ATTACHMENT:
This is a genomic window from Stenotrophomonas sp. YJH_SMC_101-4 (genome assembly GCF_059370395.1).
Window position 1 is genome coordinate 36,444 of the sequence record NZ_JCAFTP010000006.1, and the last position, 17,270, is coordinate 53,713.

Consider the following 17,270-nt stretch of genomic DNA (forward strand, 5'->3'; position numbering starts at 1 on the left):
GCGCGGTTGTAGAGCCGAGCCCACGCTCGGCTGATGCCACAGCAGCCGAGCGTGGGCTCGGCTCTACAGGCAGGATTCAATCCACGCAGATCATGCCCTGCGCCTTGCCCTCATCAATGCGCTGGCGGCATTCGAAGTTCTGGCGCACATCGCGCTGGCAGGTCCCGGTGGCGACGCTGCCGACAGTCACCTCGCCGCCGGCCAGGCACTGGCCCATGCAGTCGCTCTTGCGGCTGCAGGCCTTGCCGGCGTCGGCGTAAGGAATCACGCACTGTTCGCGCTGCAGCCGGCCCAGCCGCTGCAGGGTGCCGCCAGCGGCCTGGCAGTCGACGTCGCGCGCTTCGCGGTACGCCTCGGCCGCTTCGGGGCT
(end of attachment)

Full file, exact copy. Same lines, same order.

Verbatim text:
This is a genomic window from Stenotrophomonas sp. YJH_SMC_101-4 (genome assembly GCF_059370395.1).
Window position 1 is genome coordinate 36,444 of the sequence record NZ_JCAFTP010000006.1, and the last position, 17,270, is coordinate 53,713.

Consider the following 17,270-nt stretch of genomic DNA (forward strand, 5'->3'; position numbering starts at 1 on the left):
GCGCGGTTGTAGAGCCGAGCCCACGCTCGGCTGATGCCACAGCAGCCGAGCGTGGGCTCGGCTCTACAGGCAGGATTCAATCCACGCAGATCATGCCCTGCGCCTTGCCCTCATCAATGCGCTGGCGGCATTCGAAGTTCTGGCGCACATCGCGCTGGCAGGTCCCGGTGGCGACGCTGCCGACAGTCACCTCGCCGCCGGCCAGGCACTGGCCCATGCAGTCGCTCTTGCGGCTGCAGGCCTTGCCGGCGTCGGCGTAAGGAATCACGCACTGTTCGCGCTGCAGCCGGCCCAGCCGCTGCAGGGTGCCGCCAGCGGCCTGGCAGTCGACGTCGCGCGCTTCGCGGTACGCCTCGGCCGCTTCGGGGCT